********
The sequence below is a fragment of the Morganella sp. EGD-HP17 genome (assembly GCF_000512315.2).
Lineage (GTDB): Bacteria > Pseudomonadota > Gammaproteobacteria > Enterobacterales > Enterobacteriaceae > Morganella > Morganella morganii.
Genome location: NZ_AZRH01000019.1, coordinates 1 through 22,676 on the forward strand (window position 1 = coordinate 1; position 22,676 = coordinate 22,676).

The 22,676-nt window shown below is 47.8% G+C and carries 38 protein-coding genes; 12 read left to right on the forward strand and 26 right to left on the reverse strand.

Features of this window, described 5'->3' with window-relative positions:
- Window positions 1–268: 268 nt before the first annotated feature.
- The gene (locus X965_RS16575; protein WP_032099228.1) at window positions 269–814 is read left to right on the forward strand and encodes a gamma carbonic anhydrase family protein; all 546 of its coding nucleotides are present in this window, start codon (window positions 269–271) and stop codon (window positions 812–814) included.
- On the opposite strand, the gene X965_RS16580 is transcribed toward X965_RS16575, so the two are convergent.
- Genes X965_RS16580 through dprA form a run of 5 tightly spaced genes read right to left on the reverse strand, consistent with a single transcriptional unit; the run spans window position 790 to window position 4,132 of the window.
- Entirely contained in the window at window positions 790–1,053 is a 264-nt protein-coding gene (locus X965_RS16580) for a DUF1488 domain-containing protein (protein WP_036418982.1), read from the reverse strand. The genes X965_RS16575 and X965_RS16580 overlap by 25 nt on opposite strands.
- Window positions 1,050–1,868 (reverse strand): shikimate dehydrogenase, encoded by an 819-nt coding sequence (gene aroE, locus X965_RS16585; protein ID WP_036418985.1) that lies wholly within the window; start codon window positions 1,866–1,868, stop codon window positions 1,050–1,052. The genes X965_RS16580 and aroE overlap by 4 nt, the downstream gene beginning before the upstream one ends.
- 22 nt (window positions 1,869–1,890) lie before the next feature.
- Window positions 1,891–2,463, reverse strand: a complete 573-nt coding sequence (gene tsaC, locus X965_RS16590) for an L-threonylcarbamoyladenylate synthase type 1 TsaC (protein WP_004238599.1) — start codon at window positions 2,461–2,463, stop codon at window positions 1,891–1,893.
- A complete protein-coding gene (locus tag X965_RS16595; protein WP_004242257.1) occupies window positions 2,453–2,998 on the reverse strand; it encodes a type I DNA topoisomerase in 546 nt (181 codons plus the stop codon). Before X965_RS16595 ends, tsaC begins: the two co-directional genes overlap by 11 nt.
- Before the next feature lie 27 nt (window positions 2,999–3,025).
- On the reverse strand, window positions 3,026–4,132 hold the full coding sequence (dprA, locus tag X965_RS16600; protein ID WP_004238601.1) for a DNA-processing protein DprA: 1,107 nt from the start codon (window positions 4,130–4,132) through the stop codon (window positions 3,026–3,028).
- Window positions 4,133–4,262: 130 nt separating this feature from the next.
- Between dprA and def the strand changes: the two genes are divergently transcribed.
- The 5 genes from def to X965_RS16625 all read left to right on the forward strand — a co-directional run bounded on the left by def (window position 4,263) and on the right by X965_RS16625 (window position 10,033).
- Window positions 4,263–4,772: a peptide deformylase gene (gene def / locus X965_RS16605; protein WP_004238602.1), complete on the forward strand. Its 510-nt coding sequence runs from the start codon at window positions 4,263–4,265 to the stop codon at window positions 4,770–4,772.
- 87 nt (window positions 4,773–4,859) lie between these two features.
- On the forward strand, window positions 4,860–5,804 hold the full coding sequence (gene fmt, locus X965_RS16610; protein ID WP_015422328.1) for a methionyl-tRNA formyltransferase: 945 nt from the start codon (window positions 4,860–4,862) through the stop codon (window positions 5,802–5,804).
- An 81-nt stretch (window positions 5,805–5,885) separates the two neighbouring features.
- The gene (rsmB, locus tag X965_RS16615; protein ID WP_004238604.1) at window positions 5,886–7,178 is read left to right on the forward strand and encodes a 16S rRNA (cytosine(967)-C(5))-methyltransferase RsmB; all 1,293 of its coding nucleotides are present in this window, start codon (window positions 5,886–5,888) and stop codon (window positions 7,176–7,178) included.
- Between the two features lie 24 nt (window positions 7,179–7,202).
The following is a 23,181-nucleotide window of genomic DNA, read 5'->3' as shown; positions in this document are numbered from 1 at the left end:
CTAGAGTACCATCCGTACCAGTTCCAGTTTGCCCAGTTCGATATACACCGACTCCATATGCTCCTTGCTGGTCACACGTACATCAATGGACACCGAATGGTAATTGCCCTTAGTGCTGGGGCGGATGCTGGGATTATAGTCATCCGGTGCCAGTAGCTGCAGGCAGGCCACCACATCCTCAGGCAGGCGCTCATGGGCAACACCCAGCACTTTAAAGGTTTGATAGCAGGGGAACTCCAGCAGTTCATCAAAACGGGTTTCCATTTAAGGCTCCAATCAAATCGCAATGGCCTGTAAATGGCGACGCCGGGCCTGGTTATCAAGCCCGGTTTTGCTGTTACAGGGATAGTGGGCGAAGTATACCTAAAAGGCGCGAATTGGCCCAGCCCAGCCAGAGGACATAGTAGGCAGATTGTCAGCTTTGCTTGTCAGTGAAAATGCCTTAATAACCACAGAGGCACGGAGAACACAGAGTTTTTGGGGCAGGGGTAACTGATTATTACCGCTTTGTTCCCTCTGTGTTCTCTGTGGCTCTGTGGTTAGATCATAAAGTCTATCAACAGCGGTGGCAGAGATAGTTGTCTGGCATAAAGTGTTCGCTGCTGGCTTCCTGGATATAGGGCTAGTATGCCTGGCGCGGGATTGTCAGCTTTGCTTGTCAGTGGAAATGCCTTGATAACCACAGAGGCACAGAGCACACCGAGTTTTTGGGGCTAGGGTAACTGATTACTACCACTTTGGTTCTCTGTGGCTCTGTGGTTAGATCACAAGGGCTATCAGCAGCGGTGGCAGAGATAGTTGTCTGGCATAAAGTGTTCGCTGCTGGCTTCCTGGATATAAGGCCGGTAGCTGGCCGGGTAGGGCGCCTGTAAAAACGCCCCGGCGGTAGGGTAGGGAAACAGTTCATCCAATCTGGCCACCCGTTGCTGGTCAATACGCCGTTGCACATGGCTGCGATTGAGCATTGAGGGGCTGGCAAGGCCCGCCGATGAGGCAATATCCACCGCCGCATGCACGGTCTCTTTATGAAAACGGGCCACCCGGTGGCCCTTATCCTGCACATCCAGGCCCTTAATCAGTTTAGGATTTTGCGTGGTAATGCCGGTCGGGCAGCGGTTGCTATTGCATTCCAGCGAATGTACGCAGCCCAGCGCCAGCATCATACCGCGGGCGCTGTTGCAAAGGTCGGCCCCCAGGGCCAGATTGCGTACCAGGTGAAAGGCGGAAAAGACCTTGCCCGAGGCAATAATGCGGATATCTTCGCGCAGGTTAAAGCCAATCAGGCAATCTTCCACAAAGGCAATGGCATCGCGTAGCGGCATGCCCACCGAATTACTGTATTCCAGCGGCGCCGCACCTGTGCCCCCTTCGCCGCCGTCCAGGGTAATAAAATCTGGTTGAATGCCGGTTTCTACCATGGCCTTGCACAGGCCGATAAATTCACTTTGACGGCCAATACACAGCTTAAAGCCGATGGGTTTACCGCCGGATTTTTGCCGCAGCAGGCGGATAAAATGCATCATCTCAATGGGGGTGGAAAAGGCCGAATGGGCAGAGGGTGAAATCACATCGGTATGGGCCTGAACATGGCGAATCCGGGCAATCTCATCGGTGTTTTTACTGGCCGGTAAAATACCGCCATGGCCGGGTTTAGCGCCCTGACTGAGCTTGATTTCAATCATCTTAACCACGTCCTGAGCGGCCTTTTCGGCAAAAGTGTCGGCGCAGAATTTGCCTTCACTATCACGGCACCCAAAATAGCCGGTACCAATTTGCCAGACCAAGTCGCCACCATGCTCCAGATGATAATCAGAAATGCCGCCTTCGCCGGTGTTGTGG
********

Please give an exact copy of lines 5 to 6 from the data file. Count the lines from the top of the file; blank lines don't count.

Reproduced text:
Features of this window, described 5'->3' with window-relative positions:
- Window positions 1–268: 268 nt before the first annotated feature.